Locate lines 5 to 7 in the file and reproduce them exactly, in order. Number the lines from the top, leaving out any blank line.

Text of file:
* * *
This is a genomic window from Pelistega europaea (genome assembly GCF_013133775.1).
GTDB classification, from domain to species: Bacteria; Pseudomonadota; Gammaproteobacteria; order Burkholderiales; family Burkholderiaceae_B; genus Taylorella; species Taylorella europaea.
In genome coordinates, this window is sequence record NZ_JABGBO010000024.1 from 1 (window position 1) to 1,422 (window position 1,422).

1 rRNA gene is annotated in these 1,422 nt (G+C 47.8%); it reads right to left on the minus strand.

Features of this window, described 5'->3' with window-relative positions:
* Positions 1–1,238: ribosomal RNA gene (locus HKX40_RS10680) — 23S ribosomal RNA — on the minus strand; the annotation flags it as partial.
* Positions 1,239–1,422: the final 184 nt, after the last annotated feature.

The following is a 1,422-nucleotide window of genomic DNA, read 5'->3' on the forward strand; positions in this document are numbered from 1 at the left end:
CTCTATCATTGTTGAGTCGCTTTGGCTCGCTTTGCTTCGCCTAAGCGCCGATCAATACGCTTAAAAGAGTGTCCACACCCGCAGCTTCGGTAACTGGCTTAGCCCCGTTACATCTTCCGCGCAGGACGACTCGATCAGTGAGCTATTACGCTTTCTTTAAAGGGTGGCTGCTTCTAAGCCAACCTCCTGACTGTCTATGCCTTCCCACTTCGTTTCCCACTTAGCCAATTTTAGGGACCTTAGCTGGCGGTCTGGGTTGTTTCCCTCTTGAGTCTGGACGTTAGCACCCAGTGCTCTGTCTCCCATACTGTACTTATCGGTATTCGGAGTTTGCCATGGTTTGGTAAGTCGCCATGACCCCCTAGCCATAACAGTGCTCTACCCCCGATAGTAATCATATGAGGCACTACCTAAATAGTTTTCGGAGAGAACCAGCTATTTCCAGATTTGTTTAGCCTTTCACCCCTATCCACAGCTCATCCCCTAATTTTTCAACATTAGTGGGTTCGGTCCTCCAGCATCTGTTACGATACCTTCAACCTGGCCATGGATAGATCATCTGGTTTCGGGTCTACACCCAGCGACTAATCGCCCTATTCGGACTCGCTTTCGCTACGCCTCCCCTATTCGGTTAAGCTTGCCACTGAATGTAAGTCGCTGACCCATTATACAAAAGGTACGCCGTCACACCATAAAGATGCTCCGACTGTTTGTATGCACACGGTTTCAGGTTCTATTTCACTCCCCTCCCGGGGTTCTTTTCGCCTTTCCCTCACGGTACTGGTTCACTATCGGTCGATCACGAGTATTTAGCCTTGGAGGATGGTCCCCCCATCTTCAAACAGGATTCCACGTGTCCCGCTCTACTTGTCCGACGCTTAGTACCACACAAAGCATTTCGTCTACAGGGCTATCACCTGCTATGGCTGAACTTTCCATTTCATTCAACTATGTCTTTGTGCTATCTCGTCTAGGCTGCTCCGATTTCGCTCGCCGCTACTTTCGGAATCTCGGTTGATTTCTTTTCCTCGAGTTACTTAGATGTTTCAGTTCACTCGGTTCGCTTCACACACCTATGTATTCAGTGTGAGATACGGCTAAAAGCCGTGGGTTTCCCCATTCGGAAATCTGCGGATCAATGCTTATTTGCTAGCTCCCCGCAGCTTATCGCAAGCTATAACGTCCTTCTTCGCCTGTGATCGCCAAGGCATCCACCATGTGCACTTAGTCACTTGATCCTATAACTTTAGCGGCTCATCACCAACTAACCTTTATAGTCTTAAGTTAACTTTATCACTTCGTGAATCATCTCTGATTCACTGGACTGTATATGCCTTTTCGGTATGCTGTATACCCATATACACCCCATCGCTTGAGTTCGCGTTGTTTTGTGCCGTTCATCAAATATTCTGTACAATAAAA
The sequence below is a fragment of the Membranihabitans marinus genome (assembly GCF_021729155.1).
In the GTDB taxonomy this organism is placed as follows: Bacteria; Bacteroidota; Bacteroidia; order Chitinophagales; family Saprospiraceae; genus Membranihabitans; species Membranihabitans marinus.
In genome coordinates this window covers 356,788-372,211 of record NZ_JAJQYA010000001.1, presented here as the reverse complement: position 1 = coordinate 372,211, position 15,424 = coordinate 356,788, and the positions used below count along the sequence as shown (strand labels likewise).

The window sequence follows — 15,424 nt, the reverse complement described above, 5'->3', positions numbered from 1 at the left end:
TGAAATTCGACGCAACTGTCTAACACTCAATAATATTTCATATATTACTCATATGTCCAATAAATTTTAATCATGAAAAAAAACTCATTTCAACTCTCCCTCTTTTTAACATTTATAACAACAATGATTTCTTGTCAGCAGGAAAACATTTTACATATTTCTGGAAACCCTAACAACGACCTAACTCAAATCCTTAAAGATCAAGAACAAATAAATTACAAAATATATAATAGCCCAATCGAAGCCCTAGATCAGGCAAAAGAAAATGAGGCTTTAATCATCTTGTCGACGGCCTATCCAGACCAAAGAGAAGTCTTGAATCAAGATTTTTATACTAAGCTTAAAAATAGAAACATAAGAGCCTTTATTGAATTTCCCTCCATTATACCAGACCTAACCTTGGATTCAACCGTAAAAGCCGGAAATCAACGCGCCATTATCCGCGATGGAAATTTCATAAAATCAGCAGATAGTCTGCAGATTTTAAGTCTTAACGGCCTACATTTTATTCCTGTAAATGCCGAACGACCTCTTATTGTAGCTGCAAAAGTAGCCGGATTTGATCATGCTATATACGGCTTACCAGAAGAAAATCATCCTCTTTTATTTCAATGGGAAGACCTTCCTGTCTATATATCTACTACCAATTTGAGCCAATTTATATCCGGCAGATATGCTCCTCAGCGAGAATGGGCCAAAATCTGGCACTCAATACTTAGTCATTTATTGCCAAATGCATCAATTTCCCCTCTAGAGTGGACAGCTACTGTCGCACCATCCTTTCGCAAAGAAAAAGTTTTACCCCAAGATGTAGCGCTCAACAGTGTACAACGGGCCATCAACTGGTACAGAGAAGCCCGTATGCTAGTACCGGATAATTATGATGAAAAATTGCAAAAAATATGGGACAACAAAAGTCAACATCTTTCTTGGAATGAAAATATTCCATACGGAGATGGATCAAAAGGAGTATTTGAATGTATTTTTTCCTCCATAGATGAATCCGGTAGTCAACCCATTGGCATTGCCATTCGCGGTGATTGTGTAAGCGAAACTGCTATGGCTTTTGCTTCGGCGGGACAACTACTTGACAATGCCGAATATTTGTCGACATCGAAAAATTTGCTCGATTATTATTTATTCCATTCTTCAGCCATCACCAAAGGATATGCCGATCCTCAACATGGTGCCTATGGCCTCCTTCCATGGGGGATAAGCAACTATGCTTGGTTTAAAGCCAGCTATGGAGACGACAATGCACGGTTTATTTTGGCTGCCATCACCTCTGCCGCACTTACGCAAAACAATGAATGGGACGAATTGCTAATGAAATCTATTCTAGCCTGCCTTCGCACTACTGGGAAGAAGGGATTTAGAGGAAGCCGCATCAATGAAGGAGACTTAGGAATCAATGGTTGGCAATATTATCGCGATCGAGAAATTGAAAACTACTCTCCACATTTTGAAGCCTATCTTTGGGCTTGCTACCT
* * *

Features of this window, described 5'->3' with window-relative positions:
* Positions 1–1,238: ribosomal RNA gene (locus HKX40_RS10680) — 23S ribosomal RNA — on the minus strand; the annotation flags it as partial.
* Positions 1,239–1,422: the final 184 nt, after the last annotated feature.